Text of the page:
Comments on: Mindless tax slogans dominate our debate Thu, 21 Jul 2016 07:57:19 +0000 hourly 1 By: jambrytay Thu, 15 Sep 2011 17:24:09 +0000 I don’t know if the numbers you cite are 100% accurate, and I don’t care, and don’t have a problem with the disproportionate distribution of wealth in the US. Would you prefer the top 1% to have 1% of the wealth and the next 19% have 19%, etc, etc.

I don’t have a problem with the various income disparity stats (the Gini Index, etc.) that people like to quote as I believe that the absolute income difference isn’t really a problem. If the ranks of the poor are growing over time or if incomes across the board are dropping, different story, but that’s not what the data shows.

Our economy works, in part, because we put a big, fat brass ring out there for motivated, talented, hard working people to aim for. People are not going to work ridiculous hours, take big risks, and make sacrifices for socialist wages. US businesses have developed lot’s of great stuff over the years—pc’s, iPhones, cures for cancer, etc, etc.—how many of these things came out of the old communist bloc? I can’t think of any.

By: deLafayette Thu, 15 Sep 2011 13:45:59 +0000 {… but we spend like a country that resembles our socialist cousins in Europe.}

If only …

At least Europe “wastes” its taxes on Universal Health Care (that very largely covers ALL serious illnesses regardless of their tenure) and Education (primary, secondary AND tertiary education, where the last costs about $1000 in tuition).

The US spends 3 times as much on the military than the EU and its Social Investment Programs are much higher.

It has a much tighter safety-net than the American one, which would not stop an elephant in free-fall.

Europe is a better place to live than the US, because its Social Investment Programs take more of the randomness out of simply living than does the US with its inbred Income Inequity.

Let’s not forget one salient fact, in terms of who garners how much wealth in America, here is the breakdown:
Top 1 percent – 42.7%
Next 19 percent – 50.3%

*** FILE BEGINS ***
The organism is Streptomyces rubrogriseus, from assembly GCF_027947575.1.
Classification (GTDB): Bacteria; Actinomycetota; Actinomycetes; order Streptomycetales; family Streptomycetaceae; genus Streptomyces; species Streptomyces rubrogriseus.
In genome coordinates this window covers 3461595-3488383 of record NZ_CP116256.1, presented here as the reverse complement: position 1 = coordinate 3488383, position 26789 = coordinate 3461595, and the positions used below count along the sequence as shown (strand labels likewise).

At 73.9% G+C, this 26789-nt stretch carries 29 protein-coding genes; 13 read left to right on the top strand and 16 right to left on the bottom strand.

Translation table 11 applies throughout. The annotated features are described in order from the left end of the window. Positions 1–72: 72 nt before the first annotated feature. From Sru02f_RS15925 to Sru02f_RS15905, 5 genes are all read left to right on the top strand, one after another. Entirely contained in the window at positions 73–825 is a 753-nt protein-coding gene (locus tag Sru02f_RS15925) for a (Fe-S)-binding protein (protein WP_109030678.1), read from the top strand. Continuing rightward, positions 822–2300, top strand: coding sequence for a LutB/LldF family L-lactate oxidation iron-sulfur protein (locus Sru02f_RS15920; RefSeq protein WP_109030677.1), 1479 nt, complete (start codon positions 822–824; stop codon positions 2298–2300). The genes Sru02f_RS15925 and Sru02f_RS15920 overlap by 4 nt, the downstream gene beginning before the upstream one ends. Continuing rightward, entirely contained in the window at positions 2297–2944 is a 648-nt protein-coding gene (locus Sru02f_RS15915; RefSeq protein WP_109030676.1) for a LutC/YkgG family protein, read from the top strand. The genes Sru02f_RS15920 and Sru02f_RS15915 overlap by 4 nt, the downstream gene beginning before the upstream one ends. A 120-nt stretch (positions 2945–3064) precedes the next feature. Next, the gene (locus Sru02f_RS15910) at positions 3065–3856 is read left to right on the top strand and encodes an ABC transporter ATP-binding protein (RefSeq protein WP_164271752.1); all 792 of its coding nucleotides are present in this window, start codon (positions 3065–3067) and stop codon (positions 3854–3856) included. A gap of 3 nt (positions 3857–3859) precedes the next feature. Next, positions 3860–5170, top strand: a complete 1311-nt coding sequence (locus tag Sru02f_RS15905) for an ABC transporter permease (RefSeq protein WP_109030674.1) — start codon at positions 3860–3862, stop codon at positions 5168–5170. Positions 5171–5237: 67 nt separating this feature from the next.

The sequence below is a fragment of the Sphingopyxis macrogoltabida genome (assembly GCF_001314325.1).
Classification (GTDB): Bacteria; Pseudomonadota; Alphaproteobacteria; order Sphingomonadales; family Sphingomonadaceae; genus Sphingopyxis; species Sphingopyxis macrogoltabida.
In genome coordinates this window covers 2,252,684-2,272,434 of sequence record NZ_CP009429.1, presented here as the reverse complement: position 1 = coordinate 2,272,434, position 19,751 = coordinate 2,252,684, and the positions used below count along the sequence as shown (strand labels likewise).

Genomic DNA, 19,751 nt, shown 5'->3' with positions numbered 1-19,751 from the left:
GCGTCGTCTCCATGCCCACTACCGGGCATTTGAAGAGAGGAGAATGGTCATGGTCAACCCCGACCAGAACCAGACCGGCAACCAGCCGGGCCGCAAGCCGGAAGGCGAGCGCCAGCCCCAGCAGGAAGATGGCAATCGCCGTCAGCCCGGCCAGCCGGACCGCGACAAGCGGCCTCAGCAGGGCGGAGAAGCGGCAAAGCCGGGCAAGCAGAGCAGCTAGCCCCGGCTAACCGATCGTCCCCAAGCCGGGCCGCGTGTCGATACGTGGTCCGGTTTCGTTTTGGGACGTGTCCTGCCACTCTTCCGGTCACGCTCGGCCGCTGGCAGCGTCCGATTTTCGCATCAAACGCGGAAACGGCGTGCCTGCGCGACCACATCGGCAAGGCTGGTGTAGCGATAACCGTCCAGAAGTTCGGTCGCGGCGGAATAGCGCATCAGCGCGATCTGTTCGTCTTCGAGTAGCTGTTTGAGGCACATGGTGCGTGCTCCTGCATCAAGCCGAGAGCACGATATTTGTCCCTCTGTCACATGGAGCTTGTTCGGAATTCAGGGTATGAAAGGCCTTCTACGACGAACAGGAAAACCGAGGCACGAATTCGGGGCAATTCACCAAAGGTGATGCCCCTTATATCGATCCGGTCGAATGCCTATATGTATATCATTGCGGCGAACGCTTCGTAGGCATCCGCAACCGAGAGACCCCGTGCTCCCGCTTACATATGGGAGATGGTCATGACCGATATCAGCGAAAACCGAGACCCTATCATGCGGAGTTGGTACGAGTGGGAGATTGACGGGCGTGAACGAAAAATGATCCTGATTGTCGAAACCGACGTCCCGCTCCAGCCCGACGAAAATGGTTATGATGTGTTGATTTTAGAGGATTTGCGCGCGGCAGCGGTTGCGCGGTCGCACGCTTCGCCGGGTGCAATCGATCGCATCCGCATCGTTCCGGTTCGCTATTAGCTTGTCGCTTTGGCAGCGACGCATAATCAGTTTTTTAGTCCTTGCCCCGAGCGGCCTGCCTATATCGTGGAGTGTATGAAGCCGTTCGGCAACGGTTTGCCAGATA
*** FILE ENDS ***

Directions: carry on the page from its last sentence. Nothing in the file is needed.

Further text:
Bottom 80 percent – 7.0%

Those figures are from a site that has demonstrated professional analysis to obtain the above breakdown. You are invited to investigate yourself, here: a/power/wealth.html

If you find a flaw in the methodology, do come back and post it here. (I’ve been putting that challenge up on various forums for years and have never had it accepted.)

By: FrankTrades Thu, 15 Sep 2011 00:23:43 +0000 Just tell me how much of each dollar I earn I should be able to keep. …a number, please…

By: FrankTrades Thu, 15 Sep 2011 00:22:45 +0000 C

By: jambrytay Wed, 14 Sep 2011 15:06:06 +0000 Citizendave makes an excellent point…the US was poised to grow after WWII given the state of the rest of the industrialized world regardless of our tax rates.

The scenario the author cites (post-WWII with more progressive taxes and higher economic growth v. now) is something you see all the time in economic debates. People will argue a point and cite a single variable as proof to substantiate their argument while ignoring lots of other very meaningful variables.

Economic performance is driven by lots of variables, so to Citizendave’s point, make sure you consider the entire picture before declaring cause and effect.

We’re facing a fundamental question in our economy about taxation levels and scope of government, and currently, the two don’t match We tax like a country that has more limited government programs, but we spend like a country that resembles our socialist cousins in Europe. We need to pick one or the other. I believe more limited government and lighter taxation is the way to go.

By: binder123456 Wed, 14 Sep 2011 10:25:49 +0000 No more new taxes until the government stops spending more than it takes in now.

By: deLafayette Wed, 14 Sep 2011 09:56:02 +0000 IT AIN’T NECESSARILY SO …

… that taxes are all badness.

I suspect, in this debate, the key factor that escapes most American is that without taxes many things do not happen. No Police Force, no firemen, no garbage collectors, no Army to protect our nation, no … well, you get the idea.

Having posited the above, let’s think of what expanding tax revenues might bring in light of the question “does it make either moral sense or economic utility?”

There are many programs that match either qualification and a couple that match both. Here are two that match both:
* A national health care system that is “world class” will take America out of the dark-ages. World class means “like Europe” – which learned long ago that health care is so universal in need that it must be a Public Option. It must be provided by the state and also price-mandated as well. Without those criteria, HC becomes enormously expensive – which has been the case in the US where it costs twice to three times as much per person as in Europe. And its indirect weight on the budget is pronounced as well, since much corporate HC-benefits are subsidized by the Treasury. And, of course, so is all Medicare/Medicaid.